Inside an unassuming L.A. warehouse, a bearded man in rubber gloves and a bloodstained t-shirt is pulling bodies apart. The stench is powerful, but conveniently masked by the fleshy funk of a nearby meatpacking plant. He removes a glistening lump of muscle and plops it on a table. "There's the heart" he says cooly. "It's not beating, so it's dead."

The warehouse in question belongs to the Natural History Museum of Los Angeles. The second-largest collection of cetacean specimens on Earth (second only to the Smithsonian), The Whale Warehouse, as it's called, is home to all the "oversized mammal" specimens that are too big to shelve away inside the museum's primary storage facility. In this fascinating short, KPCC's Mae Ryan and Grant Slater reveal this facility for what it really is: a second, hidden museum, "sprawling in scope, full of character and occasionally gross."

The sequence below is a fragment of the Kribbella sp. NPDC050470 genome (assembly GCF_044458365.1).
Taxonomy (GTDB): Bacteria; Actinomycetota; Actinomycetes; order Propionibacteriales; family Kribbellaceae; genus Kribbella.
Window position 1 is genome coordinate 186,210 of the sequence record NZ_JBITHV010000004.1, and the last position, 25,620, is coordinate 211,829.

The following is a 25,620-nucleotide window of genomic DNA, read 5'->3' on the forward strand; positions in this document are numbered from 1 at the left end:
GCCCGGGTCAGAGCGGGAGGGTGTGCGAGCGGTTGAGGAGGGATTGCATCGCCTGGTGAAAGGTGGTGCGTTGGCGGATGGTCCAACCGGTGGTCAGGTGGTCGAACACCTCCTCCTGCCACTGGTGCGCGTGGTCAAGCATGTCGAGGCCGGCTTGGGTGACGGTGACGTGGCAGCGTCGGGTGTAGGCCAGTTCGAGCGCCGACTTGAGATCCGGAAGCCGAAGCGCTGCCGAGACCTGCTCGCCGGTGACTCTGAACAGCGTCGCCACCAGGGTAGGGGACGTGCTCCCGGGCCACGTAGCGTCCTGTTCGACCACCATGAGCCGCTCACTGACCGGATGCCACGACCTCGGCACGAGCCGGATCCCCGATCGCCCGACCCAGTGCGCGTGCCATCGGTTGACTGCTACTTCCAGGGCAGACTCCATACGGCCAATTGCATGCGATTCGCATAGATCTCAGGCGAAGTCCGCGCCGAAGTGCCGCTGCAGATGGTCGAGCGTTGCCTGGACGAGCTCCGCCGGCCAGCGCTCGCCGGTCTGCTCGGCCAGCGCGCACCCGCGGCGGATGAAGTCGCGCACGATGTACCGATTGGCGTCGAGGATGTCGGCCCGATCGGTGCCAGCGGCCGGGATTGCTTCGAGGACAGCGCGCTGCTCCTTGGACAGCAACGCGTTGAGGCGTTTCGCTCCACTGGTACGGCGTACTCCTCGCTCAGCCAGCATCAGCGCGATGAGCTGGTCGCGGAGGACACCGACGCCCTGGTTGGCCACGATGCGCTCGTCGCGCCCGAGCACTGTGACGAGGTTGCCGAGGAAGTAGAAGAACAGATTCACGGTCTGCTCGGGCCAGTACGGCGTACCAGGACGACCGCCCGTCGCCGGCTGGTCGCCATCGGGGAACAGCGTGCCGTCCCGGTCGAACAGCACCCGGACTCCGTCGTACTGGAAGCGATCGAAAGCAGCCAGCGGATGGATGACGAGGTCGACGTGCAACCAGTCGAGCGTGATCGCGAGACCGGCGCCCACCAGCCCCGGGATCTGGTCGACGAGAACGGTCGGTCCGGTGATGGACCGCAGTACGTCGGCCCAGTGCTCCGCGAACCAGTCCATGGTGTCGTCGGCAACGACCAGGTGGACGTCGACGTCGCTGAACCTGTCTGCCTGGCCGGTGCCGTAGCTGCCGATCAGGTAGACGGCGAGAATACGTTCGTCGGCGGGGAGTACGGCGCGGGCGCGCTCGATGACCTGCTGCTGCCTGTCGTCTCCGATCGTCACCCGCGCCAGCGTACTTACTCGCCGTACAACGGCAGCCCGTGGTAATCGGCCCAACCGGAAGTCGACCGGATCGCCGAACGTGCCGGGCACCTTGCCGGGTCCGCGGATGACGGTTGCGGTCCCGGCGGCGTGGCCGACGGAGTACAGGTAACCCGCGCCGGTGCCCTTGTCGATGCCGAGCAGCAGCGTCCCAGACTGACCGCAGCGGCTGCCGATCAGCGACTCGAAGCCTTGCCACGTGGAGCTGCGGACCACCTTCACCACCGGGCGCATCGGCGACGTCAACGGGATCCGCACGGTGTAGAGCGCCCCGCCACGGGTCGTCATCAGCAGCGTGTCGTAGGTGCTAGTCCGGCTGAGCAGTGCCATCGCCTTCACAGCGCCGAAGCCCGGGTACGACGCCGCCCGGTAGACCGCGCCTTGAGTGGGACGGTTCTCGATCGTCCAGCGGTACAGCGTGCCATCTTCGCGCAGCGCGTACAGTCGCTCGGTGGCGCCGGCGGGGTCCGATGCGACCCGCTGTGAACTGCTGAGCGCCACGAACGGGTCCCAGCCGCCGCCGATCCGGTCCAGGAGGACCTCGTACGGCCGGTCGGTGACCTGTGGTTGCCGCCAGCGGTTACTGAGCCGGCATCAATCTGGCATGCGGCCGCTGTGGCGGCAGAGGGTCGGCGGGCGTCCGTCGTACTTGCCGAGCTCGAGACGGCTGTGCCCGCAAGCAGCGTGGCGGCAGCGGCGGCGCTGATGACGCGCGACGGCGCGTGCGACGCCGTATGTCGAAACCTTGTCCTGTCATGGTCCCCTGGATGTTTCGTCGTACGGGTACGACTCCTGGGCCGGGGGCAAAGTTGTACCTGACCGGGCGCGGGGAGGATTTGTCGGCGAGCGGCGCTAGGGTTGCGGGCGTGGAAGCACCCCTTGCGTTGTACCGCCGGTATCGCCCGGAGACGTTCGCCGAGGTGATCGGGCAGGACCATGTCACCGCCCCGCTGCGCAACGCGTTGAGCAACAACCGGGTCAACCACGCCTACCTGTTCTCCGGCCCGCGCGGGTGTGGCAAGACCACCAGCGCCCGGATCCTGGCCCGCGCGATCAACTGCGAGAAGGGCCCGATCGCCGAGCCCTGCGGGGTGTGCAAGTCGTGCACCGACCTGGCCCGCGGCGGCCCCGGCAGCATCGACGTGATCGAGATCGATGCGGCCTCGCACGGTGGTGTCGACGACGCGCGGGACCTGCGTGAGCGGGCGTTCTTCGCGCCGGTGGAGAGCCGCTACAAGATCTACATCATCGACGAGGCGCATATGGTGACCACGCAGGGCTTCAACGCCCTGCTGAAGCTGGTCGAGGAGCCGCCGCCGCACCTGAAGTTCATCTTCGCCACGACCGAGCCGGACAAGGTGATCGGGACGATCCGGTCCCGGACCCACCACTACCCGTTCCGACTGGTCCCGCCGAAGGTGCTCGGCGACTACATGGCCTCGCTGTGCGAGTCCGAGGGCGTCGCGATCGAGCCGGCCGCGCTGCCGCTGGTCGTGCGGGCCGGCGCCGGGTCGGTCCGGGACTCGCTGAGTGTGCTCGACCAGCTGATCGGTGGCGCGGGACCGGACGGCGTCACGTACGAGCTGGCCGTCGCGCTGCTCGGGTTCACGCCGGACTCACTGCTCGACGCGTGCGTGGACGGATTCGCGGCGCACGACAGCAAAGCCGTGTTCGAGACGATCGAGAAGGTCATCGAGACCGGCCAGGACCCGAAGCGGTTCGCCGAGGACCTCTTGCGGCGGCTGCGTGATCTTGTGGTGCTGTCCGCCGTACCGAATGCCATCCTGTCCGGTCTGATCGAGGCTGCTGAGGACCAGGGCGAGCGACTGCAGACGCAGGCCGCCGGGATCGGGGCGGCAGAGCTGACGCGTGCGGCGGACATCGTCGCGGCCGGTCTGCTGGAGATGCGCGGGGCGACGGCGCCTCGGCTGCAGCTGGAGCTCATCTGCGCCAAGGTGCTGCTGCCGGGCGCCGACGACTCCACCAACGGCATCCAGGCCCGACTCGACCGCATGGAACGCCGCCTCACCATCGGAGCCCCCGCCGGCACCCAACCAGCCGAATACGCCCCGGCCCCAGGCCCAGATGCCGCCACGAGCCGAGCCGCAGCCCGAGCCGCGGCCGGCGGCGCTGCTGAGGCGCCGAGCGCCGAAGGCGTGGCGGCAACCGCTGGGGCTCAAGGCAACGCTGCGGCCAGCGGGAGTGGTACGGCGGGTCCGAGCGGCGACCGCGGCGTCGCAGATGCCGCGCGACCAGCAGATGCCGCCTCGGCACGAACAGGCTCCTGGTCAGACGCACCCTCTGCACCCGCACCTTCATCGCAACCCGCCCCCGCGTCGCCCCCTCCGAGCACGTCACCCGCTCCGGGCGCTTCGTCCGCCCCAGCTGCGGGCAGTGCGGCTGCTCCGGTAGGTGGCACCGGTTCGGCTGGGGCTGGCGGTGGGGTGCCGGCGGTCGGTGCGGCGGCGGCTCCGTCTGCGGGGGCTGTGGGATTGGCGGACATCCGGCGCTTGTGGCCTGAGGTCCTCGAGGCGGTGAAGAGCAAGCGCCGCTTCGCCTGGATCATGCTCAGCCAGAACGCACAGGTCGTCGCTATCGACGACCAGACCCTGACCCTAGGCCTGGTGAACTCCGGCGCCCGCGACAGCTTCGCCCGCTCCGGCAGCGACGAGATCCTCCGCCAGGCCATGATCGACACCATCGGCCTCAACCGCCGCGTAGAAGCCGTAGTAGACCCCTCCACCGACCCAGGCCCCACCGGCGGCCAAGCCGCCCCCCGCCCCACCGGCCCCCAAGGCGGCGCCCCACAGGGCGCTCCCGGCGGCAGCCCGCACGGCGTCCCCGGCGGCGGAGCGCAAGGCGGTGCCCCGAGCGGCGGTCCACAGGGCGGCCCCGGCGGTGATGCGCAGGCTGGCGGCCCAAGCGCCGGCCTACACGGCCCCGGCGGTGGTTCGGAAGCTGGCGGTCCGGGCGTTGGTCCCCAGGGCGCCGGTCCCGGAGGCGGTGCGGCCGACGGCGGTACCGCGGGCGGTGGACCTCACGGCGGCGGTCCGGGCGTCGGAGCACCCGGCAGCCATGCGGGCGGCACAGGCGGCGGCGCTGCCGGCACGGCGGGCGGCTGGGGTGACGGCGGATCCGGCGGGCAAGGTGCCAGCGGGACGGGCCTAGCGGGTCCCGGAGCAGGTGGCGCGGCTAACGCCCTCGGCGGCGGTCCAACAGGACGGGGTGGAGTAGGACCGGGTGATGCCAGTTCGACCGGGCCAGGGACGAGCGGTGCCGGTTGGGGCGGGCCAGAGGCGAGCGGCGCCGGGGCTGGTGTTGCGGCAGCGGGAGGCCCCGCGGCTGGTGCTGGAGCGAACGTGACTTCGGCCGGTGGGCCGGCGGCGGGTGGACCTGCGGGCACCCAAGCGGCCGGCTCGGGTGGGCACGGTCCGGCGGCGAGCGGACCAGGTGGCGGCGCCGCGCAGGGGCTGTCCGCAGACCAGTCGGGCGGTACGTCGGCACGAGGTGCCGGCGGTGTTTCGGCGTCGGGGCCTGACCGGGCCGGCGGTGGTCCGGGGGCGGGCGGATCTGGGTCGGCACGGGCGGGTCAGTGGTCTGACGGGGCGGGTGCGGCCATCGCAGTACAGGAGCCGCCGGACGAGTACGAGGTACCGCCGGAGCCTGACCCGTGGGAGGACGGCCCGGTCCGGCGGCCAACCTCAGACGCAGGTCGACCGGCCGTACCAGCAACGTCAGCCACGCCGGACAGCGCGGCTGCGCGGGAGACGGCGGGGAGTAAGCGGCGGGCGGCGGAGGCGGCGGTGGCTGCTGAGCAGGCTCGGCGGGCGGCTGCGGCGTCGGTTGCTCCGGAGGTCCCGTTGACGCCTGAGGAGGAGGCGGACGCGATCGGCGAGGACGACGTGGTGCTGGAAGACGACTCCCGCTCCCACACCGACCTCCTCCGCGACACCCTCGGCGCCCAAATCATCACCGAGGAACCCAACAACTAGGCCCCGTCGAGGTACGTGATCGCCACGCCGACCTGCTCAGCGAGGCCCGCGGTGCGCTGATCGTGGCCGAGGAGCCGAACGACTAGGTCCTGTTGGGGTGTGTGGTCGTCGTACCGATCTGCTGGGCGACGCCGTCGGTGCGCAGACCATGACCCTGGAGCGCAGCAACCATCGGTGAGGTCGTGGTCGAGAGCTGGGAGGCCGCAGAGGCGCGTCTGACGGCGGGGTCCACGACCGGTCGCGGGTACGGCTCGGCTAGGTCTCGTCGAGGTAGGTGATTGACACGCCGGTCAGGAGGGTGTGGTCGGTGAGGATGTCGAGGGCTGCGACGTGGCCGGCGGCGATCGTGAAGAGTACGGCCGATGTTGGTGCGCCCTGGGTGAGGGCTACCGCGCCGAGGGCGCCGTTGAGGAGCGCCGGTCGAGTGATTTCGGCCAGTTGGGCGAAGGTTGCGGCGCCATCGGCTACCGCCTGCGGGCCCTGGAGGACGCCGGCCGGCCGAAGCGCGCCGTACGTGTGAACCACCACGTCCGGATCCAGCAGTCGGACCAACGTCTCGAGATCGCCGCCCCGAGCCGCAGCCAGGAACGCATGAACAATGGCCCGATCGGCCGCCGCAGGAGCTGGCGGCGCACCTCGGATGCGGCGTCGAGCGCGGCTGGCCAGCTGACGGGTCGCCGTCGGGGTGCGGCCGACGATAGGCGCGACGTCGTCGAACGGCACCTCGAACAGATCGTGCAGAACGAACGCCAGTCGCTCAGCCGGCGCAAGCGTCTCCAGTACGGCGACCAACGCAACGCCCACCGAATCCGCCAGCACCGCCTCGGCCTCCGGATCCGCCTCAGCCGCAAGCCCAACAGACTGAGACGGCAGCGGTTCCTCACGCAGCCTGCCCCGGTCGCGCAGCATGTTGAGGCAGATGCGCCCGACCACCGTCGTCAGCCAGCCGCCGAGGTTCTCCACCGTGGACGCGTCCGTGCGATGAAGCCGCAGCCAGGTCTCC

The man in the gloves, by the way, is curatorial assistant David Janiger. If a dead marine mammal washes ashore in L.A. or Orange County, Janiger gets the call. He retrieves the animal, brings it to the warehouse and performs a series of measurements before dissecting its body and shipping off its various parts to be analyzed. The head, however, stays, to be stripped of its flesh and archived for further research.


The Whale Warehouse contains mostly dolphin skulls, which researchers can use to study speciation, make sense of ocean ecology, and even investigate mysterious dolphin die-offs. Its biggest specimen, however, is a blue whale skull. For close to three decades it's sat in the warehouse oozing oil, contributing to what collections manager Jim Dines calls the facility's "unique aroma" of "rotting mammal."

The Whale Warehouse is the first installment of AudioVision, a member-supported service of Southern California public radio station KPCC. Learn more at